And here a big part of why that is important to know is that these progressions sound similar, and have the same important notes and voice-leading, which means that you can approach soloing over them in very similar ways.

The Opposite Methods

One thing that is often very practical when looking at chord progressions that you want to solo over is to reduce the amount of chords in there, and this is where Pat Martino and Barry Harris sort of have opposite approaches.

The reason that you can leave chords out is that a lot of chords are really just embellishments and can be ignored without the solo losing the connection to the song, and it is easier to play strong melodies if you are not tied down by having to spell out a lot of changes.

A very useful example of this is the A part of Rhythm changes where there are a lot of chords but you can really reduce it to just one chord per bar.

The reduced version of the chords still contains the basic movement of the song and this will work great for solos.

As I mentioned, both Pat Martino and Barry Harris have systems for this, and they are both very simple rules.

For Pat Martino, everything is a II chord, so a II V becomes just a II chord.

Barry Harris goes the other way and throws away the II chord and says it is all V

Both of these can be useful, I think it really depends on the song. I think that Barry Harris’ approach gives you more natural chord progression when you have thrown away all the II chords, where Pat Martino becomes a bit strange giving you a Blues in F that looks like this:

At the same time, for guitar players connecting everything to minor seems to make it easier, maybe because we are all stuck in the minor pentatonic box 1 for eternity?

But to be fair then applying Barry’s rule to a song like I Should Care or Wes’ Four on Six also becomes a bit strange, so maybe you want to be aware of both systems and be flexible enough to use the one that works the best for you in whatever song you are playing. At least, that is what I have taken away from that. In music, context is everything.

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Why Barry Harris has the Best Method for Chromatic Notes

In my experience, the best way to learn to use chromatic passing notes in your solos is using Barry Harris Chromatic Scale. But, you have to watch out that you get it to where it becomes really amazing because there is A LOT more in there that goes far beyond chromatic notes and deep into some amazing Bebop phrasing, and you DON’T want to miss that.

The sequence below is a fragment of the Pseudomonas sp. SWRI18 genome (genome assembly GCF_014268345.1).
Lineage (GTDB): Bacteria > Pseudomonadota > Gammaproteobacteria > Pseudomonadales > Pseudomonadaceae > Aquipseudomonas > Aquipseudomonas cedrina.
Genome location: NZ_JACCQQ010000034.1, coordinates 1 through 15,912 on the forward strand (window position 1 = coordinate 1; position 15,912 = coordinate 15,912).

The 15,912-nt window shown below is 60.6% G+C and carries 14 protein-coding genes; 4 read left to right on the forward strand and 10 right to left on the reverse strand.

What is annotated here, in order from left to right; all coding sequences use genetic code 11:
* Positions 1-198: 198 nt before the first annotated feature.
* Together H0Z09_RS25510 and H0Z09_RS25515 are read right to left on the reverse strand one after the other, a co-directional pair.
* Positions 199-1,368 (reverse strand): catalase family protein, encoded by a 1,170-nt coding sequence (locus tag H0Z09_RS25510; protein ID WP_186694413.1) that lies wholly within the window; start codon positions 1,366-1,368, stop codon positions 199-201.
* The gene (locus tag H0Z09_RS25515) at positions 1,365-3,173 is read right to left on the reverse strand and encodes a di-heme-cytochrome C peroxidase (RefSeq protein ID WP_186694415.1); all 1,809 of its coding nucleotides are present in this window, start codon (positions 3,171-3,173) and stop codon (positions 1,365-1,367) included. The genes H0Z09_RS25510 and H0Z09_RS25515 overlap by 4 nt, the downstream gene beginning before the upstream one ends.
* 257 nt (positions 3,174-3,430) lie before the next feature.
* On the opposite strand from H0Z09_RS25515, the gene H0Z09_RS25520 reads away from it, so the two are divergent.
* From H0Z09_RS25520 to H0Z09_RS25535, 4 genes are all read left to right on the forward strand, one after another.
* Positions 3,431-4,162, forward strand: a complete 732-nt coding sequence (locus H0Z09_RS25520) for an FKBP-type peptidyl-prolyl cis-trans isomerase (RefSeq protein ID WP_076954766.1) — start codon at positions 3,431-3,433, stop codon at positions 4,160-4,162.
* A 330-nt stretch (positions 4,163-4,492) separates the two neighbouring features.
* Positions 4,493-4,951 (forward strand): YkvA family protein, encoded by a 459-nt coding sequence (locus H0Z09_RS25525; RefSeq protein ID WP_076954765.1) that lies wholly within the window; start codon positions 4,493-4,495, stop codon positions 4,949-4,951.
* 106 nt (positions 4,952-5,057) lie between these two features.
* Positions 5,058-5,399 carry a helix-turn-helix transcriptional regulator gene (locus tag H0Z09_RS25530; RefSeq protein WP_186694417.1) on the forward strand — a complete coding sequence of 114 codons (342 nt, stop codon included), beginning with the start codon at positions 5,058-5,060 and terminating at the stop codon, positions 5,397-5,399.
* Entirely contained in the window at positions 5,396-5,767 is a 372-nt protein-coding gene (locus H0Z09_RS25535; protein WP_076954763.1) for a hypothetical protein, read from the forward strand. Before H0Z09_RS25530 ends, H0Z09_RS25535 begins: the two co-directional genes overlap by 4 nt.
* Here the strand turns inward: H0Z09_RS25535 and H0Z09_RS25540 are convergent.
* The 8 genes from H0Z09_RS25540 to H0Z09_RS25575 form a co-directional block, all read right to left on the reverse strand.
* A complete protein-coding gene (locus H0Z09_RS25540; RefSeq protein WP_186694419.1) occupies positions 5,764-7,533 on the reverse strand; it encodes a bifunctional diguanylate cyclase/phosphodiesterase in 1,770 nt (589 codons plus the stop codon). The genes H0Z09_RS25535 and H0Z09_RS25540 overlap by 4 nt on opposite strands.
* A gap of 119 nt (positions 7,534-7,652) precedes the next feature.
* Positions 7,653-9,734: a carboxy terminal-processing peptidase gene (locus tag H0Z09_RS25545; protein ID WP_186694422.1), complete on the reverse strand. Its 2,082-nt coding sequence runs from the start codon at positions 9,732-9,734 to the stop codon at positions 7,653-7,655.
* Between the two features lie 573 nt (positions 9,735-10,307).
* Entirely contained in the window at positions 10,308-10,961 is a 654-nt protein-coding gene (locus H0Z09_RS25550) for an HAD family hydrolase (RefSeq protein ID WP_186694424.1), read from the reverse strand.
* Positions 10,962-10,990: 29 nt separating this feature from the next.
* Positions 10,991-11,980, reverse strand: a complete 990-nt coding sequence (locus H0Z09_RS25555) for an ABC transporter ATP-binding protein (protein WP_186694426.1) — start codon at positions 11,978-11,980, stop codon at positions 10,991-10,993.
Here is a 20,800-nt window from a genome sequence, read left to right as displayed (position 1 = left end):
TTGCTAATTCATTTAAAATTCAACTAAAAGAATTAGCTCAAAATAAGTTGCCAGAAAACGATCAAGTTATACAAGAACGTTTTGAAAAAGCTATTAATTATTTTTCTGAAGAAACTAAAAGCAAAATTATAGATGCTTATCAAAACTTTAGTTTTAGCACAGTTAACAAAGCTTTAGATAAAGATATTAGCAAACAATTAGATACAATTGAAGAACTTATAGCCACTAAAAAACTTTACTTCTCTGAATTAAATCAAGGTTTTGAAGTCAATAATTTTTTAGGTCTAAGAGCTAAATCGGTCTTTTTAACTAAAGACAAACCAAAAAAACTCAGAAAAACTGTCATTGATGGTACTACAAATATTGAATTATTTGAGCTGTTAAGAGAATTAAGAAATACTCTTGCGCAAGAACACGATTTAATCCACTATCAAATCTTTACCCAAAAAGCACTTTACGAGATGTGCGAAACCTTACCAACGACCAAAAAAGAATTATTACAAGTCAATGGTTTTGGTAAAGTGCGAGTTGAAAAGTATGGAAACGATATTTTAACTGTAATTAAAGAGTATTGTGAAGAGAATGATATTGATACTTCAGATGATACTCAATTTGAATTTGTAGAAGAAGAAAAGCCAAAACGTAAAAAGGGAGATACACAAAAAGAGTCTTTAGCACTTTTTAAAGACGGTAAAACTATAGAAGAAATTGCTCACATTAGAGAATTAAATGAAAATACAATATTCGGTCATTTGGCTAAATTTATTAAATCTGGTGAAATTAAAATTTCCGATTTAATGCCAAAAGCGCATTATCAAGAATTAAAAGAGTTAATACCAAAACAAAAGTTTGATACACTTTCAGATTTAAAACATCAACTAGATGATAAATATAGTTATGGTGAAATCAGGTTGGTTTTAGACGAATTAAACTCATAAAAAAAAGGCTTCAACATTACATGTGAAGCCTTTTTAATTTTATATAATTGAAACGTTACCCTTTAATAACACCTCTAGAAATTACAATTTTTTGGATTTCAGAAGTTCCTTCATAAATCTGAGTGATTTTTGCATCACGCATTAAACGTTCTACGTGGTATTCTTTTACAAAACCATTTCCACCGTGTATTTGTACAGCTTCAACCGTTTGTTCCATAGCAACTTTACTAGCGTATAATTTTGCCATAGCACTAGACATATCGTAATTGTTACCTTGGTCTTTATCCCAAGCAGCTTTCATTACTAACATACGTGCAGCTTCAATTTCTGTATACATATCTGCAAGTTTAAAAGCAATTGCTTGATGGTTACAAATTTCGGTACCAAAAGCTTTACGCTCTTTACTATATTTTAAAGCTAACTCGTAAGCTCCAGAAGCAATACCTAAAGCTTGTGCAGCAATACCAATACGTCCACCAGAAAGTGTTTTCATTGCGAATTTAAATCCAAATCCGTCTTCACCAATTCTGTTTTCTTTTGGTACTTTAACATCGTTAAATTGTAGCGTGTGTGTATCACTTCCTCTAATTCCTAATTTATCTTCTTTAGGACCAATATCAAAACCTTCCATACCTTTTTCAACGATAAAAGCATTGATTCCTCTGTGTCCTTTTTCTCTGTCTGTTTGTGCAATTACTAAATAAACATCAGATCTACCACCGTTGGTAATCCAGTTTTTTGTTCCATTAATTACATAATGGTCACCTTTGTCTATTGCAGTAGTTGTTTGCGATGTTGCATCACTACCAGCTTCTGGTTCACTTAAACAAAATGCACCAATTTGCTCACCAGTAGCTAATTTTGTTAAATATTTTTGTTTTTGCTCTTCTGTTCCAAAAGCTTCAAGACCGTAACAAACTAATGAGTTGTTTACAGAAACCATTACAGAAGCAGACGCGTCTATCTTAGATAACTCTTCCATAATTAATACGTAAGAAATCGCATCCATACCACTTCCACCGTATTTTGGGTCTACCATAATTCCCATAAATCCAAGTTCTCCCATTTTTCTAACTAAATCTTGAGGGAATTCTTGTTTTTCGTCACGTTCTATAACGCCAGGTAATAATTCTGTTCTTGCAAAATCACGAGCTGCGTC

The Basic Exercise

What makes this a beautiful strategy is probably that it is actually incredibly simple but also very complete, let me show you what I mean.

If you take a C major scale:

The goal is to add a chromatic note between all the notes in the scale, and for the most part, that is super easy, barely an inconvenience, but there are a few “trouble spots”.

Between C & D, and D & E you can just add a chromatic note:

But between theE and The F it is a bit more tricky

Here you can take the scale note above F, G as shown above:

From F to G, G to A, A to B, it is easy:and

again since there is no room between B and C

So you can add the B D C:

Giving you this exercise:

And you can do exactly the same going down, adding a scale note whenever there isn’t a natural chromatic leading note.

This already sounds great, and a lot more interesting than just moving in half steps, but there is a lot more to get from this, especially with those exception spots.

It works for any scale!

You should also realize that this system will work with any scale so if you take A harmonic minor that could give you this:

The Advantage – Modular Bebop

“But what is so great about a bunch of chromatic notes?”

The first advantage is having a way to insert chromatic notes before every note in a scale. This is incredibly powerful because that means that you can come up with a short lick and move it around the scale and it will work for a lot of chords.

Check out this line with 2 half-steps and an arpeggio:

And now that you have this chromatic scale, it is possible to move the line to other chords and still keep the rhythm the same.

This is the original:

on Dm7 you get:

And for Em7:

Of course, you can take this through the entire scale, but you can hear how these all work.

And notice that the Em7 line also sounds great over a Cmaj7 so you are developing solid material for several chords working like this.

Rhythm = Phrasing!

The important thing here is that Barry’s chromatic scale keeps the rhythm intact when you move around phrases, because that means that it stays solid vocabulary, if it works on one chord it will work on the others as well, but this is just the basic system, and I see quite a few students get stuck with just using only this small part of is, which is actually a pity since it can create so many other beautiful things, even chords.